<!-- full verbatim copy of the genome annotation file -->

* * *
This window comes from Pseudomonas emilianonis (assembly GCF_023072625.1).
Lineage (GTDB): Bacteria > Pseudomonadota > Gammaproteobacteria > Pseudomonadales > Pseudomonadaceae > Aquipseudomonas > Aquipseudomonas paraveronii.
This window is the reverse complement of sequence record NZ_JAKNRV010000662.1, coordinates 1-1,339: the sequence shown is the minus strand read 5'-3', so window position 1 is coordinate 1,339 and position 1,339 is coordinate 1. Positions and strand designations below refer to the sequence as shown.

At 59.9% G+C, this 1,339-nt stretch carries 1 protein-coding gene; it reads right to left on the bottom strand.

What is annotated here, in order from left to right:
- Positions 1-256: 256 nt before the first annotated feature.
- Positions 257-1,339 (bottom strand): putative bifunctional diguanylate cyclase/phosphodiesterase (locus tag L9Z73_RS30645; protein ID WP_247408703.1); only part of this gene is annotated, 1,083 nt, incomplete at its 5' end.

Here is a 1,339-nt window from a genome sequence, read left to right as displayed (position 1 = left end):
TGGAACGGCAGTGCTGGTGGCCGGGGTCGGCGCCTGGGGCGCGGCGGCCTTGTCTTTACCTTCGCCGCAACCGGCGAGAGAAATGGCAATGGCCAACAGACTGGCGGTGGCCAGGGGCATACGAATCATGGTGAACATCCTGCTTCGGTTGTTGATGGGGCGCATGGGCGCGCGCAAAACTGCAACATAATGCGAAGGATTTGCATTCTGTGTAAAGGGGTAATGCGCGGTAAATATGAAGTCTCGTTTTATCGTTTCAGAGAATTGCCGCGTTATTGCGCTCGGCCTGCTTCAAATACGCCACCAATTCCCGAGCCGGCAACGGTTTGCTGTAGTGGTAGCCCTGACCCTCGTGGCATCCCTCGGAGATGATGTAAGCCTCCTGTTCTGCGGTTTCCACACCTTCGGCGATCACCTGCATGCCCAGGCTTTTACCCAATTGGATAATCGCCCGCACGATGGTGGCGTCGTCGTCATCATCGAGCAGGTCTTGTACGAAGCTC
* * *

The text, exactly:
This window comes from Pseudomonas emilianonis (assembly GCF_023072625.1).
Lineage (GTDB): Bacteria > Pseudomonadota > Gammaproteobacteria > Pseudomonadales > Pseudomonadaceae > Aquipseudomonas > Aquipseudomonas paraveronii.
This window is the reverse complement of sequence record NZ_JAKNRV010000662.1, coordinates 1-1,339: the sequence shown is the minus strand read 5'-3', so window position 1 is coordinate 1,339 and position 1,339 is coordinate 1. Positions and strand designations below refer to the sequence as shown.

At 59.9% G+C, this 1,339-nt stretch carries 1 protein-coding gene; it reads right to left on the bottom strand.

What is annotated here, in order from left to right:
- Positions 1-256: 256 nt before the first annotated feature.
- Positions 257-1,339 (bottom strand): putative bifunctional diguanylate cyclase/phosphodiesterase (locus tag L9Z73_RS30645; protein ID WP_247408703.1); only part of this gene is annotated, 1,083 nt, incomplete at its 5' end.

Here is a 1,339-nt window from a genome sequence, read left to right as displayed (position 1 = left end):
TGGAACGGCAGTGCTGGTGGCCGGGGTCGGCGCCTGGGGCGCGGCGGCCTTGTCTTTACCTTCGCCGCAACCGGCGAGAGAAATGGCAATGGCCAACAGACTGGCGGTGGCCAGGGGCATACGAATCATGGTGAACATCCTGCTTCGGTTGTTGATGGGGCGCATGGGCGCGCGCAAAACTGCAACATAATGCGAAGGATTTGCATTCTGTGTAAAGGGGTAATGCGCGGTAAATATGAAGTCTCGTTTTATCGTTTCAGAGAATTGCCGCGTTATTGCGCTCGGCCTGCTTCAAATACGCCACCAATTCCCGAGCCGGCAACGGTTTGCTGTAGTGGTAGCCCTGACCCTCGTGGCATCCCTCGGAGATGATGTAAGCCTCCTGTTCTGCGGTTTCCACACCTTCGGCGATCACCTGCATGCCCAGGCTTTTACCCAATTGGATAATCGCCCGCACGATGGTGGCGTCGTCGTCATCATCGAGCAGGTCTTGTACGAAGCTC